While the title of Jackie Sibblies Drury’s play suggests a history lecture, the process of grappling with this particular event of African genocide in the early 20th century drives the drama. In We Are Proud To Present A Presentation About The Herero Of Namibia, Formerly Known As South West Africa, From The German Sudwestafrika, Between The Years 1884-1915, a group of six actors, three black and three white, attempt to collaboratively create a show about how the Germans exploited and then exterminated 80 percent of the Herero. And yet, that’s not really what this play within a play is about either. It is about so much more.
Director Amelia Lumpkin expertly guides this ensemble in building the layers of this show. At first, things seem messy and somewhat hap-hazard Then, as if the audience has left the theater, the cast begins the rehearsal process for the show they plan to perform. Should they use the letters the German soldiers wrote? How to imagine the lives of the Herero? What constitutes evidence?
From this point on, the six actors are tasked with improvising, and the audience gets an intimate view of their rehearsal process. Like Russian nesting dolls, these artists are rehearsing a script while the characters within that script are being confronted with the horrors of genocide and America’s racist history. Drury hasn’t made it easy for the audience, but that is the point: Reckoning with the past is difficult and an emotional landmine.
Bickering over whose words should tell the story, the group is nudged to delve into their roles by the group leader. Their subsequent interpretations create tension, even anger between members. Ultimately, the audience is left confused and discomfited.
J.Ra’ Chel Fowler, the artistic director within the ensemble, brings the right mixture of encouragement and exasperation to her role. Her character attempts to keep egos under control as well as her own emotions to get the production rolling. Alli Mae Carnes plays an over-eager actor and she shines in her impression of how a less accomplished actor might interpret the role of a German housewife.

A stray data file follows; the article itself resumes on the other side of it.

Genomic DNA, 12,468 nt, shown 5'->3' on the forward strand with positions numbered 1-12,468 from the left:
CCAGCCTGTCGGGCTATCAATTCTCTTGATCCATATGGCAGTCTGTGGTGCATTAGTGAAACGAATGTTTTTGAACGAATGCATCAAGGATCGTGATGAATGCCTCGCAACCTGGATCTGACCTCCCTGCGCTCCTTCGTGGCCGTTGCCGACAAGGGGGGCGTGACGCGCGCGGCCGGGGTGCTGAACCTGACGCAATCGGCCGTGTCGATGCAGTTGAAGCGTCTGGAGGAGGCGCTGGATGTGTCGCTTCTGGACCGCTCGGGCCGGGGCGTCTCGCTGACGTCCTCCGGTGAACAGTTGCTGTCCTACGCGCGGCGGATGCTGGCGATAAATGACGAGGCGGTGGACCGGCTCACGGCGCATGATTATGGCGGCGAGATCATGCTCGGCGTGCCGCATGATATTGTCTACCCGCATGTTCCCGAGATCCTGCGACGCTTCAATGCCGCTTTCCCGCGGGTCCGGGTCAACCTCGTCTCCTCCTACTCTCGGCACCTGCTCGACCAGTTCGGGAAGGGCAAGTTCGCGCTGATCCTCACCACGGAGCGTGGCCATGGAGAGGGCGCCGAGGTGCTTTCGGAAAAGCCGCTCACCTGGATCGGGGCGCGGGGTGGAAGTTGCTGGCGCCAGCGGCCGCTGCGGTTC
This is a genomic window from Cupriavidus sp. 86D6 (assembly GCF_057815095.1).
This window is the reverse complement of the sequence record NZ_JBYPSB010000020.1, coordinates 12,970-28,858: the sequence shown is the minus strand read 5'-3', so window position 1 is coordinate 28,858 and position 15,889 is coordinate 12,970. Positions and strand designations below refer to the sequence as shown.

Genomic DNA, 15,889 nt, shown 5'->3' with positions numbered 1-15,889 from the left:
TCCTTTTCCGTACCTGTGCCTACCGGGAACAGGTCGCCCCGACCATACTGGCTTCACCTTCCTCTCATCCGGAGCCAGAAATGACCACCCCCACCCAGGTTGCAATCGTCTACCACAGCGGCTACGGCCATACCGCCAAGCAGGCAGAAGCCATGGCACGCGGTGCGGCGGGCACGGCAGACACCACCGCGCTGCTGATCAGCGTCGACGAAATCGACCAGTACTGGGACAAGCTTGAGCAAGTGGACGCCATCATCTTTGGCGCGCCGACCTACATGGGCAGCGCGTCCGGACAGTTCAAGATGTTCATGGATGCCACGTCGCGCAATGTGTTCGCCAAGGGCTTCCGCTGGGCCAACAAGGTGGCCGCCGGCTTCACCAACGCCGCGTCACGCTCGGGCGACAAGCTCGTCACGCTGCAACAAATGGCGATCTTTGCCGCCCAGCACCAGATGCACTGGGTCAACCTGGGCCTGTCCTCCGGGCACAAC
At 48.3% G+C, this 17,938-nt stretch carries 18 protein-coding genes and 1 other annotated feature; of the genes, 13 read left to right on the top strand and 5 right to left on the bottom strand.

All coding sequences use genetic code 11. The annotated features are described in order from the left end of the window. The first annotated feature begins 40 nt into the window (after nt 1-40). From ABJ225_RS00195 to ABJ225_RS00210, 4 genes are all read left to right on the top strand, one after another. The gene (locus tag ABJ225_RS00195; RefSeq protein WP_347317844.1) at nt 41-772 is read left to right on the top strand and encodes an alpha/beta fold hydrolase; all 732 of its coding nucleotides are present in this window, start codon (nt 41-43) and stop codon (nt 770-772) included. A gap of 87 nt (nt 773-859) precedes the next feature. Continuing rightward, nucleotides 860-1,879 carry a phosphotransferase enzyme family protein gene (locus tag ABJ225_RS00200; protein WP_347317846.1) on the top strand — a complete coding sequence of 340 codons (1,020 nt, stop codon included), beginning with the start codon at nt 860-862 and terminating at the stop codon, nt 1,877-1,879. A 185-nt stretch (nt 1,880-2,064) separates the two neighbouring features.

DJ Brinson delivers a piercing performance as the mutinous voice within the production, advocating for the voices of the Herero to be heard while channeling the trauma of being a Black man in America. Matthew Hager offers a compelling portrait of an actor who finds his beliefs about himself turned inside out. Trevon Carr and Dylan Bailey embody roles that reflect a type of naivete, trying to be socially empathetic but ultimately lacking understanding. Their contrasting final reactions underscore the heightened emotional tone of the action.
This play probes the notions of race, genocide, and colonialism with all the subtlety of a jackhammer. It unpacks unexamined assumptions and forces a confrontation with a racial history that is disturbing, yet necessary, in order to move forward. Perhaps taking on this play, and witnessing it, are much-needed first steps.
The Justice Theater Project’s production of We Are Proud To Present A Presentation About The Herero Of Namibia, Formerly Known As South West Africa, From The German Sudwestafrika, Between The Years 1884-1915, runs through Sunday at St. Augustine’s in Raleigh. For more information visit http://www.thejusticetheaterproject.org/we-are-proud-to-present.
Adult Content. Non-graphic racial violence. Profanity. Racial Slurs. Simulated gunshot sound effects.
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